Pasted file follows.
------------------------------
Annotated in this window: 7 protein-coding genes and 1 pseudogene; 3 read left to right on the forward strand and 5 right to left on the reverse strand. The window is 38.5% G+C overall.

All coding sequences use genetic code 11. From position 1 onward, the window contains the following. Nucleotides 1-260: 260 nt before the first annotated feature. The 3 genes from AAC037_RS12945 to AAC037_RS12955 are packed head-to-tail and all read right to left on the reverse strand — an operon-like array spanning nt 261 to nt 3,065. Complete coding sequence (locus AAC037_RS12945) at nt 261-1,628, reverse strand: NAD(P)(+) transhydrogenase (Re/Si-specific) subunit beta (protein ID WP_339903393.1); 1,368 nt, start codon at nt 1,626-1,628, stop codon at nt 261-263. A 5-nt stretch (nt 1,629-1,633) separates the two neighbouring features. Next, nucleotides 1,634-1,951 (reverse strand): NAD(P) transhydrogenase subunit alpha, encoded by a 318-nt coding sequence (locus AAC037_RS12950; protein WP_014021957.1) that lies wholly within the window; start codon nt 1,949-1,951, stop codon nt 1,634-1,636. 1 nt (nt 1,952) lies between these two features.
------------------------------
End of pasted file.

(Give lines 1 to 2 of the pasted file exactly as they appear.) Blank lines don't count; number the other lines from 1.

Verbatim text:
Annotated in this window: 7 protein-coding genes and 1 pseudogene; 3 read left to right on the forward strand and 5 right to left on the reverse strand. The window is 38.5% G+C overall.

All coding sequences use genetic code 11. From position 1 onward, the window contains the following. Nucleotides 1-260: 260 nt before the first annotated feature. The 3 genes from AAC037_RS12945 to AAC037_RS12955 are packed head-to-tail and all read right to left on the reverse strand — an operon-like array spanning nt 261 to nt 3,065. Complete coding sequence (locus AAC037_RS12945) at nt 261-1,628, reverse strand: NAD(P)(+) transhydrogenase (Re/Si-specific) subunit beta (protein ID WP_339903393.1); 1,368 nt, start codon at nt 1,626-1,628, stop codon at nt 261-263. A 5-nt stretch (nt 1,629-1,633) separates the two neighbouring features. Next, nucleotides 1,634-1,951 (reverse strand): NAD(P) transhydrogenase subunit alpha, encoded by a 318-nt coding sequence (locus AAC037_RS12950; protein WP_014021957.1) that lies wholly within the window; start codon nt 1,949-1,951, stop codon nt 1,634-1,636. 1 nt (nt 1,952) lies between these two features.